stevemedcroft.com
19Feb/160

2016 writing challenge update

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I struggled to make progress with my writing for a long time. I felt like I didn't have the time or energy after all the other things I had going on in my life to do the work. I also forgot to give myself permission to indulge in the selfish act of pursuing my own goal alongside or even above my professional and personal commitments and obligations. That all changed at the beginning of the year when I set out on a journey to work every day at my goal to become a professional novelist. I am now in my eighth week of my writing-every-day challenge and things have been going very well so far. Since tracking my writing, I can see that I have accomplished more in the last eight weeks than I did in the entire previous year.

I am happy with my progress on a number of fronts:

  • I wrote 67,000 words of new draft material. Most days, that meant first-draft text on my current WiP. Some days, it meant writing out complete beats ahead of finishing the text. But it was enough work to turn the 20,000-word start that I felt stalled on into a novel-in-progress I am excited about. The lesson from this is that I can write at a pace to produce a first draft of a new novel in 8-12 weeks (something good to know for planning out the production goals for the coming months).
  • By keeping track of my words-per-hour production, and writing at different times of the day, I learned that I am capable of 1,500 words-per-hour when I am working from a good outline with beats and that even though I can produce at the same pace no matter what time of day I write, I am happier when I produce new words early in the day.
  • I completed the first draft one of my works in progress (WiP) called The Singer. What I originally planned to be a 30,000-word novella is now a 75,000-word novel. I finished that draft two days ago. This means I have two completed drafts in the production pipeline and I'm now free to start production on another.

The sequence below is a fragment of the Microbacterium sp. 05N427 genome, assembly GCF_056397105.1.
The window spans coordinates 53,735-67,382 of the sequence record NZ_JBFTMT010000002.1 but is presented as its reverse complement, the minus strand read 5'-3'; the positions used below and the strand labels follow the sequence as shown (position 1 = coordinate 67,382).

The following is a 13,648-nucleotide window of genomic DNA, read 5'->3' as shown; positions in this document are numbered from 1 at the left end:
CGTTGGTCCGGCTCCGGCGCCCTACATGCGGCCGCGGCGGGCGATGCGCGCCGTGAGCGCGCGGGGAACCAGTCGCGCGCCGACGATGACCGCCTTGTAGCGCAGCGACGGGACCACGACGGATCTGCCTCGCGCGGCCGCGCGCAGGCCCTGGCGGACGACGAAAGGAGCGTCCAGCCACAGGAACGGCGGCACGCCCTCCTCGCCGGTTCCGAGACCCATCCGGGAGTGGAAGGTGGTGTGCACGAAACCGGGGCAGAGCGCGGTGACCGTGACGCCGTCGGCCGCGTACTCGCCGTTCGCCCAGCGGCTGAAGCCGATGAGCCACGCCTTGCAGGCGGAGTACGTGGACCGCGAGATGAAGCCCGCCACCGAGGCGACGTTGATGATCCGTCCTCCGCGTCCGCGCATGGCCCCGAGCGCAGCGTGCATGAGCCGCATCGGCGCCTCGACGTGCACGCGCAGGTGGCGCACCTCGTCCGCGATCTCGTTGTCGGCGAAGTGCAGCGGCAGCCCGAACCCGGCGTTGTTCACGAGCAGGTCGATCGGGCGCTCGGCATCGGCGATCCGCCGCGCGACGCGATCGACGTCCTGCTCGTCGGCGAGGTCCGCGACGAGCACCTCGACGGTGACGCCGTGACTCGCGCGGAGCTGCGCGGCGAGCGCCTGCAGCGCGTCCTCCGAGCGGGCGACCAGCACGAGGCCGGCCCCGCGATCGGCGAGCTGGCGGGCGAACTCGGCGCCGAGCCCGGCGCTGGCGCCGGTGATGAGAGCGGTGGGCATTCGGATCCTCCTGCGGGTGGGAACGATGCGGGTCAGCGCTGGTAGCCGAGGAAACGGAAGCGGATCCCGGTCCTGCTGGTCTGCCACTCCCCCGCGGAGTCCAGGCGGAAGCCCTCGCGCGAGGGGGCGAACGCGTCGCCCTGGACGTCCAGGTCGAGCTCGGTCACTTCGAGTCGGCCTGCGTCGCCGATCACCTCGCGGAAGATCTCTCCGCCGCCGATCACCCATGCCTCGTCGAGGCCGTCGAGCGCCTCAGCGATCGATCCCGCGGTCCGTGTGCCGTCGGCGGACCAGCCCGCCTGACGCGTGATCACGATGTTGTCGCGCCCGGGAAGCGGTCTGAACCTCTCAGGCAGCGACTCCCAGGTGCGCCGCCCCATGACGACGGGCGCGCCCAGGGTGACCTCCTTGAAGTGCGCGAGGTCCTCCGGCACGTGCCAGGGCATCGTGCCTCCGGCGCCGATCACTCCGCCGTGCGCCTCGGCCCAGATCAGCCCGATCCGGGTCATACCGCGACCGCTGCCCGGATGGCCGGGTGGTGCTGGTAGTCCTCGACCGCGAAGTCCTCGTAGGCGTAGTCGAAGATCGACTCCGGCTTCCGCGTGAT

• I have almost completed the second draft of another WiP called Succubus. I've read through and marked up the entire 320-page manuscript, making and executing several pages of notes and revisions along the way, and I'm 200-pages through typing in the changes. At this pace, Succubus will go to Beta Readers (assuming I can find some) in the next two to three weeks. The lesson here is that I can review/edit 20-25 pages per hour. Again, good to know for setting realistic production planning.
  • By working at my writing every day, I am learning to approach writing novels as a process with several, distinct phases. I used to feel like I had achieved a major accomplishment when I reached the end of a first draft but I didn't have much of a plan beyond that. After reading the War of Art by Steven Pressfield and watching YouTube videos featuring interviews with people like Steven King and Lee Child, and reading the amazing shared-experience and knowledge from the great writer-teachers of the modern age (Chuck Wendig, Rachel Aaron), I now approach the process of writing like a work project. Production of a novel has a number of phases. Writing a first draft is only one phase. The process also includes the Breaking Story Phase, The Writing Beats phase (outlining), the First Draft, Second Draft, Beta Reader, Restructure Draft, Cover Design, Professional Edit, Proof-read, and, ultimately, the Publishing stage. Marketing and promotion are the final phases but the goal line to celebrate is the Publishing stage (getting the work up to the level where it can be considered a stand-alone work to be enjoyed by an actual reader).
  • I adopted and use the Pomodoro method for getting work done. You've probably read about this online if you've ever Googled for tips and advice for being more productive? The Pomodoro method is a technique of working that encourages intentional, directed working focus on one task. You use a timer and work on one task for a predetermined time then take a short break. Then repeat for as many cycles until your energy flags and you are no longer able to stay focused. The technique was developed by developed by Italian Francesco Cirillo in the 1980s. The method is called Pomodoro because it encourages the use of a simple timer, like a kitchen timer, and the standard Italian kitchen timer is shaped like a Tomato (and pomodoro is the Italian word for tomato). The standard practice is a 25-minute Pomodoro followed by a five-minute break but you can vary the lengths to suit your working style. I'll write more about my experience using the technique in another blog entry but I found it extremely useful and found that...